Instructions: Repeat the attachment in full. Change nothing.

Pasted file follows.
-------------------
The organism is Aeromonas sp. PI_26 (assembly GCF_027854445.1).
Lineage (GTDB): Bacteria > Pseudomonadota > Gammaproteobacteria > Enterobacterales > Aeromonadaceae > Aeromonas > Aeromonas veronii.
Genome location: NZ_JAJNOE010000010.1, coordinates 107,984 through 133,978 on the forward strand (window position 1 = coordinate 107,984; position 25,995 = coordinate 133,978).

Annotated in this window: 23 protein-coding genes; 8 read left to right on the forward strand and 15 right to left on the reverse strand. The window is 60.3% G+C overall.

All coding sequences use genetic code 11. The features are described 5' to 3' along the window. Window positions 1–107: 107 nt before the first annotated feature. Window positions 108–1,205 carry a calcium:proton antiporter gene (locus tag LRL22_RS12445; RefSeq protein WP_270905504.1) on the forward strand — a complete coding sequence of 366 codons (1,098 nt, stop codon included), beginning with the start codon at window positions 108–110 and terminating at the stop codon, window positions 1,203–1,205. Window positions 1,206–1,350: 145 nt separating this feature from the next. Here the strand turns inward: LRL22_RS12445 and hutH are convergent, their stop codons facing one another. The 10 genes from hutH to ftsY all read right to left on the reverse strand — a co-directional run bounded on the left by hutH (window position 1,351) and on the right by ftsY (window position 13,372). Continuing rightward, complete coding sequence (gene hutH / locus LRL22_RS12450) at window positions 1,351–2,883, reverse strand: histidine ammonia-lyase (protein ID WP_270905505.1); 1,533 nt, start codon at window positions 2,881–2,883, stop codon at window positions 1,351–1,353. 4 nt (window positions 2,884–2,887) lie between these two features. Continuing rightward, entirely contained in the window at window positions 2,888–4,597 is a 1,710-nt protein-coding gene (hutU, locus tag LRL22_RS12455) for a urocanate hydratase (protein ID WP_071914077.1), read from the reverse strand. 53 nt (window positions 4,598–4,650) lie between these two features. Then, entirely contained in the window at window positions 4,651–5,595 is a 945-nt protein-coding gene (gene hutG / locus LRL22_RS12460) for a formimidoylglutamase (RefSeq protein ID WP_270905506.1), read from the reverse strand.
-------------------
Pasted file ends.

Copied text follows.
The organism is Aeromonas sp. PI_26 (assembly GCF_027854445.1).
Lineage (GTDB): Bacteria > Pseudomonadota > Gammaproteobacteria > Enterobacterales > Aeromonadaceae > Aeromonas > Aeromonas veronii.
Genome location: NZ_JAJNOE010000010.1, coordinates 107,984 through 133,978 on the forward strand (window position 1 = coordinate 107,984; position 25,995 = coordinate 133,978).

Annotated in this window: 23 protein-coding genes; 8 read left to right on the forward strand and 15 right to left on the reverse strand. The window is 60.3% G+C overall.

All coding sequences use genetic code 11. The features are described 5' to 3' along the window. Window positions 1–107: 107 nt before the first annotated feature. Window positions 108–1,205 carry a calcium:proton antiporter gene (locus tag LRL22_RS12445; RefSeq protein WP_270905504.1) on the forward strand — a complete coding sequence of 366 codons (1,098 nt, stop codon included), beginning with the start codon at window positions 108–110 and terminating at the stop codon, window positions 1,203–1,205. Window positions 1,206–1,350: 145 nt separating this feature from the next. Here the strand turns inward: LRL22_RS12445 and hutH are convergent, their stop codons facing one another. The 10 genes from hutH to ftsY all read right to left on the reverse strand — a co-directional run bounded on the left by hutH (window position 1,351) and on the right by ftsY (window position 13,372). Continuing rightward, complete coding sequence (gene hutH / locus LRL22_RS12450) at window positions 1,351–2,883, reverse strand: histidine ammonia-lyase (protein ID WP_270905505.1); 1,533 nt, start codon at window positions 2,881–2,883, stop codon at window positions 1,351–1,353. 4 nt (window positions 2,884–2,887) lie between these two features. Continuing rightward, entirely contained in the window at window positions 2,888–4,597 is a 1,710-nt protein-coding gene (hutU, locus tag LRL22_RS12455) for a urocanate hydratase (protein ID WP_071914077.1), read from the reverse strand. 53 nt (window positions 4,598–4,650) lie between these two features. Then, entirely contained in the window at window positions 4,651–5,595 is a 945-nt protein-coding gene (gene hutG / locus LRL22_RS12460) for a formimidoylglutamase (RefSeq protein ID WP_270905506.1), read from the reverse strand.